Admire Mare is an African Peacebuilding Network 2013 grant recipient. He has submitted his PhD thesis titled “Youth, Facebook, and Political Action: A Comparative Study of South Africa and Zimbabwe in 2015.” Admire has published over a dozen journal articles and book chapters, and is the recipient of several other grants awarded by OSISA (South Africa), CODESRIA (Senegal), and OSSREA (Ethiopia). His research interests include war and peace journalism, media and social movements, social media and political action, self-representation of social movements on social media, emerging newspaper business models in the global south, citizen journalism, media and democracy, and mobile media and social change. He can be reached at admiremare@gmail.com.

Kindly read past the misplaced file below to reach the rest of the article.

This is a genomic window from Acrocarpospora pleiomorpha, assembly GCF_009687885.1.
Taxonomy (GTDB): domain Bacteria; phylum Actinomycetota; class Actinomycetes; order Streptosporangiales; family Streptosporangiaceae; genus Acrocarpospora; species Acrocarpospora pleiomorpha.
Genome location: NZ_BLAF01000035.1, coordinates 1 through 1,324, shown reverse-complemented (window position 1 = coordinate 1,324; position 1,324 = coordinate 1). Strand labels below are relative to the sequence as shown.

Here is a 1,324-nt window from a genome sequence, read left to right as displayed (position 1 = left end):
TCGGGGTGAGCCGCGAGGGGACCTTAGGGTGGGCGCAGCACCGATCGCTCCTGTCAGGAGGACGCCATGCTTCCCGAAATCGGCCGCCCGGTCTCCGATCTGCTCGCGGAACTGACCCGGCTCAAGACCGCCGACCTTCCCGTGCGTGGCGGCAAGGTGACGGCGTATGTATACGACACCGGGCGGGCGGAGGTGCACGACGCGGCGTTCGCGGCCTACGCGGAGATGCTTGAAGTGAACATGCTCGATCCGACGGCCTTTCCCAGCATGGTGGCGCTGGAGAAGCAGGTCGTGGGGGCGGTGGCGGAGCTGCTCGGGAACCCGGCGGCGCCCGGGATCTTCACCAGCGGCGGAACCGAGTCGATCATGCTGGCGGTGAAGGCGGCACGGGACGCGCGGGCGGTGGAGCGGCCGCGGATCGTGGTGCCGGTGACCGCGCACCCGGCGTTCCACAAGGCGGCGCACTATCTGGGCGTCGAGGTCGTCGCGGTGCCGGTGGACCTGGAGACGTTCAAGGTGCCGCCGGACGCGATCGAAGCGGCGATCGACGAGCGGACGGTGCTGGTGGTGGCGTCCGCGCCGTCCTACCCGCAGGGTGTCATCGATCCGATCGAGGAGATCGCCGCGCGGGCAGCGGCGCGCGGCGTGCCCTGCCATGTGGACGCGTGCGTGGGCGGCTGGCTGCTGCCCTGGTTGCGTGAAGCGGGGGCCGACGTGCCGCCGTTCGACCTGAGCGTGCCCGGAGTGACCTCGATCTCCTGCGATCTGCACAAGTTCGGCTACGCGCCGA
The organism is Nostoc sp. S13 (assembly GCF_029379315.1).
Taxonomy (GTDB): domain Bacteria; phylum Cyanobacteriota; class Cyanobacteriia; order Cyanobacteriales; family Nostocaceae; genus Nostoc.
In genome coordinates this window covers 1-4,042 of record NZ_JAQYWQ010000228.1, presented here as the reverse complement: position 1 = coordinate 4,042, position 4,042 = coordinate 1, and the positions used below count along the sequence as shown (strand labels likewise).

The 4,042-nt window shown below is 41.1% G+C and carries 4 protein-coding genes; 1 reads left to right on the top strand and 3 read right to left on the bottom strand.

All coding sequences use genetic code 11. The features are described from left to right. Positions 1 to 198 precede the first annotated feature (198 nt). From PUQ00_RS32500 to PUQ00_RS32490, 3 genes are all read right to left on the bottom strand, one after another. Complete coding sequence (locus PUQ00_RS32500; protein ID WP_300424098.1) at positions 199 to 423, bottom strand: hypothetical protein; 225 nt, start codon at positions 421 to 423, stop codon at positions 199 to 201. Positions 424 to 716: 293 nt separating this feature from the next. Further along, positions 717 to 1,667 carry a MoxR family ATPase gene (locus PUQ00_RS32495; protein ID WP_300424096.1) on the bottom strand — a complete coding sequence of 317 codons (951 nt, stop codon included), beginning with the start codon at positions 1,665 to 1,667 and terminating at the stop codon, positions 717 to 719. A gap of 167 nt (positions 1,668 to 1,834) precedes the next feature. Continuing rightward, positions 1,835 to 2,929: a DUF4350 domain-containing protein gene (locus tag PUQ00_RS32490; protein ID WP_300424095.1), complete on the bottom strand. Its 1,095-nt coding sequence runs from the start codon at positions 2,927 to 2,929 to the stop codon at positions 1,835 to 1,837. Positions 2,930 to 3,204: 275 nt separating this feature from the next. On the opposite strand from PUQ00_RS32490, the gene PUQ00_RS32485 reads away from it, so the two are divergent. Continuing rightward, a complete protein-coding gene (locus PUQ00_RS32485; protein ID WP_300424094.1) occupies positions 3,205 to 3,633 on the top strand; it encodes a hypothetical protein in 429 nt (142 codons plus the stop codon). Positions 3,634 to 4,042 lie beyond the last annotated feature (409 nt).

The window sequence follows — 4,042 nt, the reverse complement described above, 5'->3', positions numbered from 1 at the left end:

Essays | September 30, 2015

Mediating Electoral Violence in a Polarized Society: The Case of Zimbabwe

“Although the media…are expected to observe, investigate, and subsequently report news as objectively as possible, these institutions are powerful political and cultural actors, influenced by political and economic forces to take subjective positions. In a polarized environment such as Zimbabwe, they are not neutral arbiters of electoral information and images. Rather, the media carry the most basic characteristics of the journalism of war and violence: their reporting is propaganda oriented, elite oriented, and victory oriented.”

Photo credit to DoC via Flickr user GovernmentZA. Taken on February 17, 2015. CC BY-ND 2.0. No changes were made. Original photo: https://www.flickr.com/photos/governmentza/16281309174/
Zimbabwean president Robert Mugabe.